Opinion: Investing in railways helps fix roads

Jacob Bruggeman

Gov. Gretchen Whitmer ran for office with a bold slogan: “Fix the damn roads.”

But for state's like hers there’s a compelling case to be made that fixing the damn railways might also be a great benefit.

Across the Midwest, roads are indeed crumbling — but so are railways. For example, a couple weeks ago in Dupo, Illinois, multiple train cars derailed and caught fire.

In this image taken from video, rails cars are engulfed in flames after a freight train bearing a flammable liquid used in solvents derailed in Dupo, Ill., a suburb of St. Louis, Tuesday, Sept. 10, 2019. The fire sent thick, black smoke into the air and prompted the evacuation of nearby schools and residences.

Just as pothole-ridden roads are unsafe for drivers, rusted-out railways are unsafe for the more than 450,000 Michiganians who travel on the state’s 586 miles of passenger routes each year. 

Fortunately, harm was largely avoided in Dupo. But injuries and deaths related to freight and passenger railroad operations will undoubtedly rise in Midwestern states like Illinois and, indeed, Michigan, unless governments invest in rail. To avoid such accidents on Michigan’s 3,600 miles of track, which the American Society of Civil Engineers (ASCE) graded with a C-, something has to be done.

A Chicago bound train arrives after the dedication of the John Dingell Transit Center in Dearborn, December 15, 2014.

In 2018, eight individuals died and 193 were injured in train-related accidents. According to Scientific American, of the 58,299 train accidents that occurred between 2001 and 2010, 54,889 (or 94%) were train derailments — an accident that the Federal Railroad Administration commonly attributes to broken rails and welds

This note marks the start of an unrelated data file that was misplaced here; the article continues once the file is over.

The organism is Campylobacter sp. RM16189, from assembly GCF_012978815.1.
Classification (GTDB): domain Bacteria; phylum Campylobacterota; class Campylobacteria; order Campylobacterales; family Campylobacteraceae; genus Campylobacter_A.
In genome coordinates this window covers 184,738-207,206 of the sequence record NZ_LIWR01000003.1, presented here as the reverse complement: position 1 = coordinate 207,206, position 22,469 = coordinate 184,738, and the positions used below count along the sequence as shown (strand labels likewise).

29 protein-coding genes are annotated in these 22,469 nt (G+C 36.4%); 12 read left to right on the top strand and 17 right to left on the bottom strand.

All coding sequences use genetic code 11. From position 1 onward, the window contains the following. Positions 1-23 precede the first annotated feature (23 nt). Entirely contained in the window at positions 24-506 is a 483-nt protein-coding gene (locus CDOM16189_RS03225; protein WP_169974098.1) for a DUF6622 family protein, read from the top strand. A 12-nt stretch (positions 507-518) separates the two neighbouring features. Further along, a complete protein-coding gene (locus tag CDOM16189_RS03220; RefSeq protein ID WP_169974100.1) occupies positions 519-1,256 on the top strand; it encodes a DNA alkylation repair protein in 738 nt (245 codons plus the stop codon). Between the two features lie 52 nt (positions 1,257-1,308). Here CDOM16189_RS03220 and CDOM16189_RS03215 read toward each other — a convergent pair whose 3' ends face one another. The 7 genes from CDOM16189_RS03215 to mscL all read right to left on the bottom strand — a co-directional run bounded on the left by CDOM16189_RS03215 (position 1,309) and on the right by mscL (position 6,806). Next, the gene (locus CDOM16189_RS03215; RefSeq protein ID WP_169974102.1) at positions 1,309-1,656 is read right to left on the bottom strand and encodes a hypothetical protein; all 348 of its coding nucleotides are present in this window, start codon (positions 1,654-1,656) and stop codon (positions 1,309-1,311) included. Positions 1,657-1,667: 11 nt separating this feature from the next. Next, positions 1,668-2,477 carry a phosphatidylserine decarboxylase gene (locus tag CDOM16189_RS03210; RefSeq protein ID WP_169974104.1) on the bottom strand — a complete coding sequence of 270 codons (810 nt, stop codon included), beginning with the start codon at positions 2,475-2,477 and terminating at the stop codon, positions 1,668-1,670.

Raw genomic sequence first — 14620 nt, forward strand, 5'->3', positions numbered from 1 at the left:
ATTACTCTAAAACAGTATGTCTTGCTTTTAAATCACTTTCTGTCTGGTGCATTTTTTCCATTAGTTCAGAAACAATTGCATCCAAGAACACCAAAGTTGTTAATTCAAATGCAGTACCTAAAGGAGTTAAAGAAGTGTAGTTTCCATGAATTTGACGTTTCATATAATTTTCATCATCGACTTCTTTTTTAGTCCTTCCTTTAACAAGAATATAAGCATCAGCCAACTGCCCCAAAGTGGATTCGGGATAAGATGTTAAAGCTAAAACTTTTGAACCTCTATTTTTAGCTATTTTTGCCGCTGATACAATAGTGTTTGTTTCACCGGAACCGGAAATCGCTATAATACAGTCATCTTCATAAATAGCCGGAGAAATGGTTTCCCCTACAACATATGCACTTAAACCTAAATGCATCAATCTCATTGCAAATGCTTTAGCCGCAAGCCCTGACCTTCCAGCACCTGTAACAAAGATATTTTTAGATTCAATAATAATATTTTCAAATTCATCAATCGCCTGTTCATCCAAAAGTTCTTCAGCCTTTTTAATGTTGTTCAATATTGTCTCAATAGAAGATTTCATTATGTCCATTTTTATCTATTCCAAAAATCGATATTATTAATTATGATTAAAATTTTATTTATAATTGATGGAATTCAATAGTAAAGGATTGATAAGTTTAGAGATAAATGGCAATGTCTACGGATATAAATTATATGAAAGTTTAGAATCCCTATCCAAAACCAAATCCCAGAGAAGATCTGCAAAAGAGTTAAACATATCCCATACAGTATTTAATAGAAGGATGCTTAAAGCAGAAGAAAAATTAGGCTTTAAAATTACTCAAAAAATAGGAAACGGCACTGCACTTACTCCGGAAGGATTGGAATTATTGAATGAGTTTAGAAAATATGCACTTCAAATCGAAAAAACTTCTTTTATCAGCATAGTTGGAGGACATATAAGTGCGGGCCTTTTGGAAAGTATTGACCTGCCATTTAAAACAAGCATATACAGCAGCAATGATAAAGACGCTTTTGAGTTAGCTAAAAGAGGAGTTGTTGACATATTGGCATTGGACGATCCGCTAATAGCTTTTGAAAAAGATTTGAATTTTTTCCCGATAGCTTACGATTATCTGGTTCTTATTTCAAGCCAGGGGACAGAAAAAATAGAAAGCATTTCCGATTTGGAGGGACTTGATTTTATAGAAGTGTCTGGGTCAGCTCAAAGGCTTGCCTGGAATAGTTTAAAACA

But why should Michigan and other states focus on investing in rail safety when, in 2019 alone, over 670 have already died in traffic-related accidents? After all, the Association of American Railroads (AAR) reports that recent years have been the safest in rail history, and the ASCE awarded the country’s railways a B overall. 

The answer is that healthier railways result in healthier roads. 

Robust railways are a desirable alternative to the stress-inducing scourge of all highways: freight trucks. Indeed, one freight train can carry as many goods as several hundred trucks. The AAR reports that freight trains have the additional benefit of being “three to four times more fuel-efficient than trucks.” Furthermore, reductions in highway gridlock and highway maintenance costs would follow from a healthier, and thus more frequently used rail network. 

Less traffic will translate to not-so-damned roads in Michigan and elsewhere, and, more importantly, fewer traffic-related deaths — an aim of the “Toward Zero Deaths” initiative of Michigan’s Department of Transportation.

In 2017, Michigan’s drivers were endangered by more than 13,000 accidents involving trucks, with nearly 2,500 accidents that caused injury and almost 100 crashes that resulted in fatalities. 

What’s more, public funds would be freed up to fix other facets of Michigan’s crumbling infrastructure, including its D-rated levies or D+ wastewater treatment facilities. And the ASCE says $2 trillion is what the country as a whole needs invested in its infrastructure by 2025.

Robust railways must make up a portion of that $2 trillion. This would ensure Michigan’s rails can efficiently transport the $194 billion in commodities it handles already — especially given the fact that the freight moved in Michigan by rail is projected to increase 49.8% by 2040, and freight moved by truck is set to increase by 57.6%. Investing in railways would drive some of that projected growth in freight trucking to rail.

Building new investment in railways into a national infrastructure package, or taking on investment at a state-by-state level, promises to lessen road traffic, reduce traffic-related deaths and keep operators and passengers safe. 

Jacob Bruggeman is a graduate student in economic history at the University of Cambridge, Darwin College, an associate editor of the Cleveland Review of Books and a contributor to Young Voices.